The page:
Sometimes, in looking from the window of his railway car-riage, the tourist sees the fluted towers of an old cathedral, as stately and imposing as the battlements of a Norman castle. England is proud of her cathedrals, and her inhabitants gladly tax themselves to keep them in repair. Perhaps, comparatively few of those who thus support them worship there. They may prefer their individual parishes, or may be Dissenters from the Church of England; but they regard these grand old minsters as priceless illustrations of their national life, which must not be destroyed. In fact, how different English history must seem to children or adults, who study it amid such surroundings, looking upon creations of inspired art, touching the relics of past centuries, and standing by the graves of those whom history records!

No one can travel far in England without observing with delight its universal verdure. This cannot be too highly praised. When other lands are white with dust, the fields of England are fresh and moist, and all its wealth of foliage is undimmed. In summer the entire island seems to be covered with a beautiful green carpet, of which the hedges, trees, and flowers are the figured patterns. The very walls are cushioned with soft turf; the rustic houses veil themselves with vines; wild roses twine above the porches, and honeysuckles climb adventurously to the eaves. Truly the fogs of London are abundantly atoned for by the rural beauty of this island gem.

English Verdure

English Verdure.

Farming in England is done on so small a scale that to a laborer on the western prairies of the United States it would seem absurd; yet nowhere in the world does harvesting present a prettier picture. Almost all English landscapes seem to have been finished with a brush and pencil, and even the hillsides look well-groomed. There are no lofty mountains; for, as Mrs. Browning said, "God's finger touched, but did not press, In making England"; but Britain's beautifully rounded slopes and the perpetual verdure of its fields harmonize perfectly with the subdued light that filters through its customary canopy of clouds. We must console ourselves for frequent showers here, since it is England's copious rain that renders it thus fresh and green, and makes of it the garden of the world. It is not strange, then, that where such results can be obtained from moisture, Englishmen often prefer the clouds of their own island to the clear skies of southern Europe. "These blue Italian skies are well enough in theory," a Briton once exclaimed, "but their incessant glare oppresses me. I want moisture," he continued, "I want rain; yes," he added, with a tender emphasis, "nice, warm, muggy rain".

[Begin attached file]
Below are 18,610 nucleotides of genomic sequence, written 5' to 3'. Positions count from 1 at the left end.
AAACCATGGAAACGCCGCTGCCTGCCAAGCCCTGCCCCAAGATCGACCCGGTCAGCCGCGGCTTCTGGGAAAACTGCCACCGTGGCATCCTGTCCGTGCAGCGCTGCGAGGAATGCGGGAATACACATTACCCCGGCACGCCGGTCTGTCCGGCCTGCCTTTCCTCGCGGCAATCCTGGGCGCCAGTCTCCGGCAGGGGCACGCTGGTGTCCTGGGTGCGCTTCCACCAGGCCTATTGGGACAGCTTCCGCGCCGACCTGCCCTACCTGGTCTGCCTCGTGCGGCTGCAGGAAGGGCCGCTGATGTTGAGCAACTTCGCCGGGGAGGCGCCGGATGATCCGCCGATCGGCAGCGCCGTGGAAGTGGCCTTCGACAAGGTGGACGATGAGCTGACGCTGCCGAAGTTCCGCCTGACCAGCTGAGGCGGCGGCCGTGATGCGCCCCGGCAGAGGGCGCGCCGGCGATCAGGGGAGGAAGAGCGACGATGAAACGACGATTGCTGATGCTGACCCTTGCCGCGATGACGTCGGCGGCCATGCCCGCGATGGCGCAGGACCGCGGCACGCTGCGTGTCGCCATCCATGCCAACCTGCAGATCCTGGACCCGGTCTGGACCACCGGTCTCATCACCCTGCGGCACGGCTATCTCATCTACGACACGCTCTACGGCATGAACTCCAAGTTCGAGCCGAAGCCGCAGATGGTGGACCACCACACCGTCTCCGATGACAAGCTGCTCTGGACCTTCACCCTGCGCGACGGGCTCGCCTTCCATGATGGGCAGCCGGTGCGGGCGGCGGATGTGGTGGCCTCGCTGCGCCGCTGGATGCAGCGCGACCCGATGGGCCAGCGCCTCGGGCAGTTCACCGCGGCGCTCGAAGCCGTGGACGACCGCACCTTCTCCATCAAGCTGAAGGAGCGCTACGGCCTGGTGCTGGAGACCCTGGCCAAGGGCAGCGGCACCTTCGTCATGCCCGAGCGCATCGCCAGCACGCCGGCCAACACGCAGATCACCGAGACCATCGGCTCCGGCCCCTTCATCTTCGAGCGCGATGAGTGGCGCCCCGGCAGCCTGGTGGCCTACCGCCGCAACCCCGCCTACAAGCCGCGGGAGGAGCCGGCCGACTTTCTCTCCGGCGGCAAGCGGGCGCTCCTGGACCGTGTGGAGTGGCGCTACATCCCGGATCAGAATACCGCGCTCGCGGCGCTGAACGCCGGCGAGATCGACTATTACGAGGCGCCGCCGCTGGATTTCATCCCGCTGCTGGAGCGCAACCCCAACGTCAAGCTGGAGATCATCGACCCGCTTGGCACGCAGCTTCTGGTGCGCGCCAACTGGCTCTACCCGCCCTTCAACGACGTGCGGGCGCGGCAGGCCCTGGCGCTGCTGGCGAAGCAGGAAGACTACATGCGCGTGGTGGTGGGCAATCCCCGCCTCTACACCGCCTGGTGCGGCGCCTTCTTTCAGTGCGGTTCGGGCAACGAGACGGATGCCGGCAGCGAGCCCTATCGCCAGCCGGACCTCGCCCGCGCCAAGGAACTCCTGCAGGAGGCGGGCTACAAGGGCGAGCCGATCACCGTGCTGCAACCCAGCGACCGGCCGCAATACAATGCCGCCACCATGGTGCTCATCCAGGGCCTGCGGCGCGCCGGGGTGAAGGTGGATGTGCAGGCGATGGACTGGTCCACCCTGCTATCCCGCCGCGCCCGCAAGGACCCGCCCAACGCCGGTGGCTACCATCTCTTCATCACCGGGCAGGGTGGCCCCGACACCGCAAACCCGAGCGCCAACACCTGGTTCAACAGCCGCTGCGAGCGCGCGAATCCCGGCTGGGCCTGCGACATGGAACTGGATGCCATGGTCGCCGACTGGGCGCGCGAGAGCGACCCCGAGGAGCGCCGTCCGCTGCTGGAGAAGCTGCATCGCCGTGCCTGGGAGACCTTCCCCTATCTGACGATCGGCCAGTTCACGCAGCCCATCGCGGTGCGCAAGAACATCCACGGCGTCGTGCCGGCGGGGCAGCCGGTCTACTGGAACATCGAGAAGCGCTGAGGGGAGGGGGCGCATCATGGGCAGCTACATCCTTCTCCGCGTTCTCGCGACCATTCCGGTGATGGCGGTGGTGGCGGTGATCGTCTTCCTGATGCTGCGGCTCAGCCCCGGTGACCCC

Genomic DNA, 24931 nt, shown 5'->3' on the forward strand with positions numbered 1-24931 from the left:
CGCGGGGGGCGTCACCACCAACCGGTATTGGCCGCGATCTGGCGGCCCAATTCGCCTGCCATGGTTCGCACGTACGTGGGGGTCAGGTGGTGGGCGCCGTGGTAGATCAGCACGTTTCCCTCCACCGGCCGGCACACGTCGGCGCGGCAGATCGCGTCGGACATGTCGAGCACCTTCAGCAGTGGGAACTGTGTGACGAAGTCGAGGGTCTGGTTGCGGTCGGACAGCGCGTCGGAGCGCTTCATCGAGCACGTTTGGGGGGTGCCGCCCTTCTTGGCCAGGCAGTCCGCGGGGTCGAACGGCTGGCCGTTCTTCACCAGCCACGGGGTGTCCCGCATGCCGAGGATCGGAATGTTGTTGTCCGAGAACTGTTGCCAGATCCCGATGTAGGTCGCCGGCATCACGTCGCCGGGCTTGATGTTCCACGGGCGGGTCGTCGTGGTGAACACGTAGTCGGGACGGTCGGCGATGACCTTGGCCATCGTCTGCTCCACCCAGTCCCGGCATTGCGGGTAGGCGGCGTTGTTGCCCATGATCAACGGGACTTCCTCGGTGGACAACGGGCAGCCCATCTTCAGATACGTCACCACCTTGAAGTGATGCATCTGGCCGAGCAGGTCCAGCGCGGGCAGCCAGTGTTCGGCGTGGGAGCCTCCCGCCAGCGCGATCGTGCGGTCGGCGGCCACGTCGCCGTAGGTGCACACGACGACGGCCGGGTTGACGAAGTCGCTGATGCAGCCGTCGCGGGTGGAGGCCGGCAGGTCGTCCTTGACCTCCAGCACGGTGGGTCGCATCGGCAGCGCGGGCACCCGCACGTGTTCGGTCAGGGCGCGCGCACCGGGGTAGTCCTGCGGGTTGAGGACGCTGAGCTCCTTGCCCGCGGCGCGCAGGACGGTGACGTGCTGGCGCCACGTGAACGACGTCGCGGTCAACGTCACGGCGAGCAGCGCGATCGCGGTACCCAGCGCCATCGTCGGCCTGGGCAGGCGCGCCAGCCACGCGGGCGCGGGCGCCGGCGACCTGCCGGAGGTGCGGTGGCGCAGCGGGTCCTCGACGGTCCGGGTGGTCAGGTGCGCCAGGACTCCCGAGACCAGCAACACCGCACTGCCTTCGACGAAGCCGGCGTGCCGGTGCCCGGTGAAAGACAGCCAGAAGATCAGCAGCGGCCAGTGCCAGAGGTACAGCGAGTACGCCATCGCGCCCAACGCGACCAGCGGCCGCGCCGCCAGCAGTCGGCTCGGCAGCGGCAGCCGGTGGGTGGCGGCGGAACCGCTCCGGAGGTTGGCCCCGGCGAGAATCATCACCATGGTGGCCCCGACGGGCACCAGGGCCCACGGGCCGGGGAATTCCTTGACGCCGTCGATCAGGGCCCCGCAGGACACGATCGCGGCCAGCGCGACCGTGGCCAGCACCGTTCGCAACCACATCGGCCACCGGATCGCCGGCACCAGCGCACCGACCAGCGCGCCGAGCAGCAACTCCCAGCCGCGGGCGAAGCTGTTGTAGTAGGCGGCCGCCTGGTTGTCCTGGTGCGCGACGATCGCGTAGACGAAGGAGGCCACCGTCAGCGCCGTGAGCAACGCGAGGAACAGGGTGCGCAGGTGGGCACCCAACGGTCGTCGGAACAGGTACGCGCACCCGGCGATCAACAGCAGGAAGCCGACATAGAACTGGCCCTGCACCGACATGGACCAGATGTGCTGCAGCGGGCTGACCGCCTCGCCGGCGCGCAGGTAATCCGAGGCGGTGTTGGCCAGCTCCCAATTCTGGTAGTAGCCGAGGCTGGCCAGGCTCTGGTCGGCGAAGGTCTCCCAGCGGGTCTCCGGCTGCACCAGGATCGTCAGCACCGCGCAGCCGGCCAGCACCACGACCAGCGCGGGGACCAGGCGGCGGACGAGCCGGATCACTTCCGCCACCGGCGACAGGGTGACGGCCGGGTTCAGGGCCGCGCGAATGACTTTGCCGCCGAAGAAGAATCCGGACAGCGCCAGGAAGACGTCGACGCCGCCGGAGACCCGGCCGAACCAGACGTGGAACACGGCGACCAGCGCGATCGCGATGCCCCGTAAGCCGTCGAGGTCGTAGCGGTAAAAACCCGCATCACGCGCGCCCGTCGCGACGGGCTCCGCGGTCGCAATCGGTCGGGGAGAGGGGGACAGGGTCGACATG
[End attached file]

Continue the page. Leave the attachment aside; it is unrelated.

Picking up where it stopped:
Farming In England

Farming In England.

The Izaak Walton Inn, Dovedale

The Izaak Walton Inn, Dovedale.

Another glory of the Mother Country is her trees. Ideal specimens of them greet us everywhere, looking as sturdy as the race they shelter, yet often as symmetrical as if produced by art. They usually stand alone in isolated majesty; and even when they seem to be in groups, they still maintain a cold reserve and distance from their fellows, suggestive of the men who planted them. The German Empire has more extensive forests than Old England, and we on our Pacific slope possess arboreal giants of much larger growth; but in no country in the world that I have ever visited, save, possibly, our own Connecticut valley, do noble oaks and elms form such a frequent and delightful feature of the landscape as in England.

A Rose Covered Cottage

A Rose-Covered Cottage.

An English Oak

An English Oak.

Another charm of English scenery is the finished, well-kept character of everything we see. The fences are not made of zigzag rails, nor yet of stumps of trees, which sometimes in America's rural districts line the roads for miles, like the extracted teeth of prehistoric monsters. The English fields are usually framed with hedges; the roads are neat and tasteful as a garden walk; and winding lanes, all bright with flowers, constitute ideal walks for lovers. There are no traces here of hasty growth, and we perceive at last that all this rustic loveliness is the result of centuries of civilization. Whether an energetic young American would like to live in such a fixed environment is one thing, but certainly to an American traveler it is both novel and delightful.